Having said that, the difference in performance between the Core 7600K and the i7-6700K or i7-7700K is high enough on benchmarks that overclocking will not help narrow the gap down significantly. What you get is only a 15% boost in performance at best on overclocking. The highest that we managed to overclock our test i5-7600K was to 4.9GHz with a stock liquid cooler. 5GHz introduces instability in the processor operations.
Now coming to the previous generation 6600K, the newer edition is about 8% faster overall. However, if you have an even older Corei5 such as a 4670K or a 3570K then you will stand to get a significant boost in performance ranging anywhere from 17% to 35% in real world scenarios. Just with the i5-2500K, it registers a cool 45% uptick in computations and speed.
The only factor remaining is how well the 7600K games. Considering the superior performance of the 6600K in our tests, we expected an equal if not better gaming experience. However, it does not provide any sort of significant boost over the 6600K at 1080p. As for older generation Core i5s in the gaming segment, you will get a boost ranging from 5% to 17% depending on how far back you wish to go along the Core i5 K lineup.
Should You Buy The Intel Core i5 7600K?
Quite honestly, if you were to purchase a brand new processor today, we would advise you to go for the 7600K if you are into intensive gaming most of the time and do not need multi-threaded performance. As it stands, 90% of all computer applications involves single core dependency and because it has four physical cores, multi-threaded operations too won’t suffer much.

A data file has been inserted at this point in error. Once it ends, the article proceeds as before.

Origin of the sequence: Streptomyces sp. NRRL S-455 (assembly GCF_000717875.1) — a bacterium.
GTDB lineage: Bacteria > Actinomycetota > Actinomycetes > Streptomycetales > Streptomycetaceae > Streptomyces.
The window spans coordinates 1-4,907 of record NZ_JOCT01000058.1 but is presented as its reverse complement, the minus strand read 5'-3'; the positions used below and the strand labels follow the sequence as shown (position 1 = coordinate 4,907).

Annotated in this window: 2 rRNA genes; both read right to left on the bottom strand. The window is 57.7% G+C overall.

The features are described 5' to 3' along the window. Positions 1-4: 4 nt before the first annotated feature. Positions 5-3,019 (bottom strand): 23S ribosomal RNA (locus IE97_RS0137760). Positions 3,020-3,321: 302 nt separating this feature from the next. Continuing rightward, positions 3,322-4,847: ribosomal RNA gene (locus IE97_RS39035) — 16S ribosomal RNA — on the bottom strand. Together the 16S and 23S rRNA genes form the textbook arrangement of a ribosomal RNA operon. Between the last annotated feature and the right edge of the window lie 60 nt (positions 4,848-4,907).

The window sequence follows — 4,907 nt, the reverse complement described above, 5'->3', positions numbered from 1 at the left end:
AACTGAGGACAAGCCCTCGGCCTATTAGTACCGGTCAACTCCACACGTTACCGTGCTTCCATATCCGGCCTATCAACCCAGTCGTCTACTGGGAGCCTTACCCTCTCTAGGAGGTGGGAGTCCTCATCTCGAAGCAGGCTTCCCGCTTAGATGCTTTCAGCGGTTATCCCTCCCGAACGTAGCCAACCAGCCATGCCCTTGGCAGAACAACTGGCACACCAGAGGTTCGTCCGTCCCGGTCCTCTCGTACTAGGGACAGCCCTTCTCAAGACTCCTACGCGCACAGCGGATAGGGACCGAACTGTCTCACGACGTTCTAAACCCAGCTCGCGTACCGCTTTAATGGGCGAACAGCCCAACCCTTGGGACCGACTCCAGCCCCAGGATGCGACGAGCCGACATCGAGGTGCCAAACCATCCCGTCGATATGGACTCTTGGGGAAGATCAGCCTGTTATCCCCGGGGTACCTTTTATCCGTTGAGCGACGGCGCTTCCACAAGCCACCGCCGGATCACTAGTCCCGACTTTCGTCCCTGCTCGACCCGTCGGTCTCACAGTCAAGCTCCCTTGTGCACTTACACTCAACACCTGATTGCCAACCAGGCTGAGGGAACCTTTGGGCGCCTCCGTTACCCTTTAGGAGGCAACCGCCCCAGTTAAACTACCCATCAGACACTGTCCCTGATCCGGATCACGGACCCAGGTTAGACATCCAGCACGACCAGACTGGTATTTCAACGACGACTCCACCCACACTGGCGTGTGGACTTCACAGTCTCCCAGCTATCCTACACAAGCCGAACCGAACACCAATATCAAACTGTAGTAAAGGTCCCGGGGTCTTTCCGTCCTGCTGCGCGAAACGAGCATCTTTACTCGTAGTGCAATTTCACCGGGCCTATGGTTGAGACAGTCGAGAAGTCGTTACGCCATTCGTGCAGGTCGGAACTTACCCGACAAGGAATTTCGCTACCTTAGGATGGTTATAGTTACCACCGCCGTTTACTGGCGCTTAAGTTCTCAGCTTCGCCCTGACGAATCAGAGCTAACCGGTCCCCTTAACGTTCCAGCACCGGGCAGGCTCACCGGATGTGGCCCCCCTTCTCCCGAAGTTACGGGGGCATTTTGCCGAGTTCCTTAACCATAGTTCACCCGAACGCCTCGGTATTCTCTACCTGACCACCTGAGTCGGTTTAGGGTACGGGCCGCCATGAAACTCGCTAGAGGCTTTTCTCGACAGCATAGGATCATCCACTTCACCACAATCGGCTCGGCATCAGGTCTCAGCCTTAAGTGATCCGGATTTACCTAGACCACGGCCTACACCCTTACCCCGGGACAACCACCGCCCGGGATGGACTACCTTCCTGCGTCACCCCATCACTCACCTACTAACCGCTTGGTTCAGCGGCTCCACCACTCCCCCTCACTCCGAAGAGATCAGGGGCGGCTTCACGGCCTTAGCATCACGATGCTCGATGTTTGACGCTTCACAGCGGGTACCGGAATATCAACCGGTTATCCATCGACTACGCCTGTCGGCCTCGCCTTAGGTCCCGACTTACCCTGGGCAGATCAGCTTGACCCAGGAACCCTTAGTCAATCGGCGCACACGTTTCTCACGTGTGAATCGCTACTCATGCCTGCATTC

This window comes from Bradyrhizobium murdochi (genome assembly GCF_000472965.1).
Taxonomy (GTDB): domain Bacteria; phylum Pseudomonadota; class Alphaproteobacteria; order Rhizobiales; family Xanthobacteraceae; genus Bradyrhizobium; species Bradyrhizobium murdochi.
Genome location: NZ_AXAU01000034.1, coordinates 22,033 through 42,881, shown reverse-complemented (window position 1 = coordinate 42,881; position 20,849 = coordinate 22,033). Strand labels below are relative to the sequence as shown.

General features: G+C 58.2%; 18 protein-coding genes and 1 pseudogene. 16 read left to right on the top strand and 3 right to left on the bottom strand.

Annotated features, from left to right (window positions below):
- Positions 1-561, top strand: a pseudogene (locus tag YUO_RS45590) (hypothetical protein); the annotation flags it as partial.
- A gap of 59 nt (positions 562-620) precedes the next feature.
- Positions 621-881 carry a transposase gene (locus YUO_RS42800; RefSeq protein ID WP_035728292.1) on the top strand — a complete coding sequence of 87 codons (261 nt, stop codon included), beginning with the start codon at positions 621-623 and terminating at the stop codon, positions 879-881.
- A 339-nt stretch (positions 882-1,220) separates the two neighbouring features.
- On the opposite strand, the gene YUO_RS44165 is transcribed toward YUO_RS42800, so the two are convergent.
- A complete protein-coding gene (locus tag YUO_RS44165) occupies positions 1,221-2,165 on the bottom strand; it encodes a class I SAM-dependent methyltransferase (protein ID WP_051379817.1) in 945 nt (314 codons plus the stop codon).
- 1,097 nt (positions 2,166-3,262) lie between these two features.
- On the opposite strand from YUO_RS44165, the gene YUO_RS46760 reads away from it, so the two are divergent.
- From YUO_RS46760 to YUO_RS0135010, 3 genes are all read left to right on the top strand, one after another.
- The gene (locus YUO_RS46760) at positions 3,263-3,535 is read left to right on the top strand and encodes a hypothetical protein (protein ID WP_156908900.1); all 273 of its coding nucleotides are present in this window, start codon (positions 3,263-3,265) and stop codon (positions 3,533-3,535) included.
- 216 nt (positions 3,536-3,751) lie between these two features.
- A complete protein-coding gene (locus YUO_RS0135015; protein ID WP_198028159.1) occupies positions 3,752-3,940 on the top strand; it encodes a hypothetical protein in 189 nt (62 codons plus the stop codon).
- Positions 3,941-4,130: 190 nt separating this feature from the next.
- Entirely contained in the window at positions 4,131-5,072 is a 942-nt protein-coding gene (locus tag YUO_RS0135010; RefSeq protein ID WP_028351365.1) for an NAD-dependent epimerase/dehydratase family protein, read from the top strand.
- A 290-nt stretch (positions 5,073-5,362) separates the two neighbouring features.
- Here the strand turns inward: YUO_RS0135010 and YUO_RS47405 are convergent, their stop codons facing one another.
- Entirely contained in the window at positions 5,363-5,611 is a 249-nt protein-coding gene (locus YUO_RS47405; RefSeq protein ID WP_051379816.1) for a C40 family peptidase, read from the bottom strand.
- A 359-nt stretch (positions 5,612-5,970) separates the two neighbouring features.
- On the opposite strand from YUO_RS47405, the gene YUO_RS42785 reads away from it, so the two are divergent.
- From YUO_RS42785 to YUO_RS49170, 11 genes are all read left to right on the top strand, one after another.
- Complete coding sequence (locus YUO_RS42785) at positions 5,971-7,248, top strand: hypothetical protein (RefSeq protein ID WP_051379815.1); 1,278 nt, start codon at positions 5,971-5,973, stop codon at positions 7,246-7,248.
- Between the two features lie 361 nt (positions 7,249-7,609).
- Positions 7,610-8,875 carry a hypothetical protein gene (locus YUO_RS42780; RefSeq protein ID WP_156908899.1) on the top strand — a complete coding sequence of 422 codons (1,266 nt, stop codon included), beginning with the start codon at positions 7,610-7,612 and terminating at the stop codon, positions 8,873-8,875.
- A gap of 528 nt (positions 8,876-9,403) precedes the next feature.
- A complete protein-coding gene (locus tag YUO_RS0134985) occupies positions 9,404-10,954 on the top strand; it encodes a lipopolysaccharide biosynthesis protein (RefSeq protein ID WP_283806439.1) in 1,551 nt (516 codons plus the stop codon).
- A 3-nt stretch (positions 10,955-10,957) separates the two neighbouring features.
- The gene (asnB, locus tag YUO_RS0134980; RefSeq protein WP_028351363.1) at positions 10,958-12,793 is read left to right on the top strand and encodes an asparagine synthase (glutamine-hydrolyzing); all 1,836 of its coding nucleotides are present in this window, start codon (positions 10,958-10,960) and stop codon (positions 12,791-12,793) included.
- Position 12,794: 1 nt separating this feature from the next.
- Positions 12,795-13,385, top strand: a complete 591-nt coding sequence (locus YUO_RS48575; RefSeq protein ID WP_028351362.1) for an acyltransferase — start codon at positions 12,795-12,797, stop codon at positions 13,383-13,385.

However, if you are planning on a purchase down the road, say a month or two in advance, then it is best to wait for the Ryzen 5 launches and decide then. Even if Ryzen 5 does not match the performance of the Core i5 7600K, Intel will be forced to bring down its prices further and that money saved can then go into new generation SSDs or a graphics card instead.
The only real reason why you would even be willing to upgrade your processor to the i5 7600K is because it offers all the goodies that the 6600K gave with support for faster DDR4 memory, Intel Optane and a newer integrated graphics cards.
The breadwinner of Intel for a few years now, it records maximum sales with the Core i5 range. Among gaming enthusiasts, the Core i5 K series has always been a hot favorite for meeting all gaming requirements while costing a good 40% less than Core i7 processors. For those building a brand new gaming rig, invest in this processor, save some money and put it elsewhere that would improve your gaming performance significantly. Try graphics cards or SSDs even.
For those already owning a gaming rig, unless you have a 4th or lower generation Core i5 in your system, you need not upgrade to the 7600K. And finally for folks who do more than gaming such as video editing and 3D designing – this is not the CPU to get if you want best results (see our Ryzen 7 and Core i7 6700K reviews). You should only consider the 7600K Core i5 if your budget does not stretch beyond this pricing range.